Unlike many news organizations, we haven't put up a paywall – we want to keep our journalism as accessible as we can. Our independent journalism costs time, money and hard work to keep you informed, but we do it because we believe that it matters. We know that informed communities are empowered ones. If you appreciate our reporting and want to help make our future more secure, please consider donating.

JOIN OUR MAILING LIST

STAY CONNECTED

20,771FansLike
4,301FollowersFollow

FROM FACEBOOK

Comments Box SVG iconsUsed for the like, share, comment, and reaction icons
Load more
Print Friendly, PDF & Email
Ananta Pancham
Jan. 15, 2009 – Getting rid of bad investments and taking on new, diverse ones that could help grow the Government Employees’ Retirement System’s portfolio was the order of business Thursday, as GERS Board of Trustee members examined their losses in the light of the struggling economy.
The size of GERS’ portfolio continues to fluctuate along with the financial markets, recently dropping from $973 million to $920 million in a matter of a few weeks, according to board members. If the portfolio were less diverse, GERS’s losses in the midst of the ongoing economic recession would have been much higher, they said.
Board members Thursday tried to stay on top of their game by terminating Bjurman, Barry & Associates – an investor that they said was “significantly” underperforming – and transferring about $18 million from the company to Oberweis, one of the system’s micro-cap investment managers.
“Obviously our asset base supports the responsibilities of the system,” explained Joseph Boschulte, GERS chief financial officer. “With everything that’s going on with the economy, we continue to have a net deficit, so every month or every six weeks or so, we have to liquidate our securities to help fill the gap. But now, since the market has constricted, they’re becoming harder to sell.”
Last month, GERS brought in about $12.3 million but paid out more than $19 million, for a net deficit of about $7.4 million. And the trend continues – so far for fiscal year 2009, the system has collected approximately $46.9 million but has paid out $57.5 million, for a net deficit of $10.6 million, Boschulte said during Thursday’s board meeting.
“A lot of retirement systems right now are putting more thought into preserving capital instead of trying to grow it,” Boschulte said after Thursday’s meeting. “Especially since everyone’s having a bad year.”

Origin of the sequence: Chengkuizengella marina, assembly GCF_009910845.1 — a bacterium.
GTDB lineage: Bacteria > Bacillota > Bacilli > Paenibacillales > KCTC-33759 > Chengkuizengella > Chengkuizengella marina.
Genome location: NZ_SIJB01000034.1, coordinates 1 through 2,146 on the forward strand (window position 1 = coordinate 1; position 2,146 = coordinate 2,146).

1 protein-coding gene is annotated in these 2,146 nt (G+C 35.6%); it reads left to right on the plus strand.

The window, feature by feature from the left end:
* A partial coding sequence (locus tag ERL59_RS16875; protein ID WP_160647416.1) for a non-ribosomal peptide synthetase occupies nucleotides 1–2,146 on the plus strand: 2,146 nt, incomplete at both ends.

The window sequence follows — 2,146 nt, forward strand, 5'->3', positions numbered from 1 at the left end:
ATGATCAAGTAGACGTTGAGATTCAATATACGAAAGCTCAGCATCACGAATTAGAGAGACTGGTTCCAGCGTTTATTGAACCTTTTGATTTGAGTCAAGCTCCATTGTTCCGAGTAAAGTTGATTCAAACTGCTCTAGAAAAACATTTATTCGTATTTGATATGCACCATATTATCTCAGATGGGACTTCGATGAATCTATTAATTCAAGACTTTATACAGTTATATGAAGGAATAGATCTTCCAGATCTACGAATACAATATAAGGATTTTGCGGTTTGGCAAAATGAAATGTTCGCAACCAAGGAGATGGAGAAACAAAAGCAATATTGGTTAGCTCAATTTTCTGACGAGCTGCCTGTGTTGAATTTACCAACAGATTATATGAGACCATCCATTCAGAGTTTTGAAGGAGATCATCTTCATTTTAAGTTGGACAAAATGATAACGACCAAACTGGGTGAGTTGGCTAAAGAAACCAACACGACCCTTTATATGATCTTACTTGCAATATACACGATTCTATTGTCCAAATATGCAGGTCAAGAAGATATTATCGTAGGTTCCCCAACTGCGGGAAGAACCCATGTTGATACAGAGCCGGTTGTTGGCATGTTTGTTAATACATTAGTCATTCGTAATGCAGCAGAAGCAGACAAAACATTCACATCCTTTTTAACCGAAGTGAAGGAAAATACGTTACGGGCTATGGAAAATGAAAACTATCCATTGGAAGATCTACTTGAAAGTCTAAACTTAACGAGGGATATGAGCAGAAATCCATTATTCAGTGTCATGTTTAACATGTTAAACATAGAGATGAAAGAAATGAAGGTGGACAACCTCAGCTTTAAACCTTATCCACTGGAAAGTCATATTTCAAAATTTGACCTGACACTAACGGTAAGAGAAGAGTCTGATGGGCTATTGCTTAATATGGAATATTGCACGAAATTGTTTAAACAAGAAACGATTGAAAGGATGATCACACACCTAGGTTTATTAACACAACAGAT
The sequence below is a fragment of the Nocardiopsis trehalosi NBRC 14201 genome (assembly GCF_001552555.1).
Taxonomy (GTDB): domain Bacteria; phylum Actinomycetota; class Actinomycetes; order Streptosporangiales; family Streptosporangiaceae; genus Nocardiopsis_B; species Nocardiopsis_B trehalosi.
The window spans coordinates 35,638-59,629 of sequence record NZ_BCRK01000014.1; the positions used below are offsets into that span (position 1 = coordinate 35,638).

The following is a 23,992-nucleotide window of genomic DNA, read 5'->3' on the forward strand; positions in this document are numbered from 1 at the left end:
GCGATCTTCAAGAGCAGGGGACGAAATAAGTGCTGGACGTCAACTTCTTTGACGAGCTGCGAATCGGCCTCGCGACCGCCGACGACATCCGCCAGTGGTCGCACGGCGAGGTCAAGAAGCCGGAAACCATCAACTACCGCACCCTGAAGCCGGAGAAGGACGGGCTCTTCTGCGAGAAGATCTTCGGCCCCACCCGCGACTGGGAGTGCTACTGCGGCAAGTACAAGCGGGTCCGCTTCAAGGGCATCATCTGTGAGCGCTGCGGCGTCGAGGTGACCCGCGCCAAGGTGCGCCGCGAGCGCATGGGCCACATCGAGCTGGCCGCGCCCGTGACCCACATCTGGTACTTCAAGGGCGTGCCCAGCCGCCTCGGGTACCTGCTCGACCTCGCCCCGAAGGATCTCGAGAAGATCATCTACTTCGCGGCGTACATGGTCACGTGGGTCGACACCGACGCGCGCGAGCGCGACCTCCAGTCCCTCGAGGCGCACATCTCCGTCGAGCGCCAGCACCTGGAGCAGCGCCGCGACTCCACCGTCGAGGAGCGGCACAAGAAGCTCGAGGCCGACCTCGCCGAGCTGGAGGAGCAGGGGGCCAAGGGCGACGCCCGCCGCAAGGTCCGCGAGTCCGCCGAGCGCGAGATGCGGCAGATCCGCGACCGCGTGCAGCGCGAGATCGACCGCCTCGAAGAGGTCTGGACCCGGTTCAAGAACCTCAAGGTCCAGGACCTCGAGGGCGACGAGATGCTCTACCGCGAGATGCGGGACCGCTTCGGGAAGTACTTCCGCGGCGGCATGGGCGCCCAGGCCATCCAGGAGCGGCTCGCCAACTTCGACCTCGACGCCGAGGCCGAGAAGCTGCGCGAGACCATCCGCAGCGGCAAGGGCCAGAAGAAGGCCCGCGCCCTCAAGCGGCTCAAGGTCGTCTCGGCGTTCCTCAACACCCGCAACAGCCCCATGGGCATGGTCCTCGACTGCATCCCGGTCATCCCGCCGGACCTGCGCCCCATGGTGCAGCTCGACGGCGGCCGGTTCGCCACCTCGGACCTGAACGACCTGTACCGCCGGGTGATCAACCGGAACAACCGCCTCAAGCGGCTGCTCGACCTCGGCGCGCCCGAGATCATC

The biggest difference GERS has seen this year, he added, is an increase in personal loans around the holiday season, along with an increase in contribution refunds, which total about $1.2 million so far for FY 2009.
“More people have been leaving the system, so they’re asking for their money back,” Boschulte said.
Meanwhile, board members are still keeping their options open: on Wednesday night the board met in executive session to hear presentations from four alternative investment managers. No action was taken during the meeting, according to GERS board chairman Vincent Liger.
The board also voted Thursday to: renew its contract with attorney Pedro Williams (the contract is for two years, and Williams bills the board on a monthly basis, Liger said); and re-elect Liger as board chairman and attorney Raymond James as vice-chair.
Board members also received an update on the status of its ongoing data recovery project and discussed the repayment of the $8 million lent to St. Croix based GeoNet Ethanol a couple years ago. GERS got the money back with interest, according to board members.
Present during Thursday’s meeting were board members James, Liger, Desmond Maynard and Leona Smith. Absent from the meeting were board members Yvonne Bowsky, Carver Farrow and Marvin Pickering.

Back Talk

Share your reaction to this news with other Source readers. Please include headline, your name and city and state/country or island where you reside.

Print Friendly, PDF & Email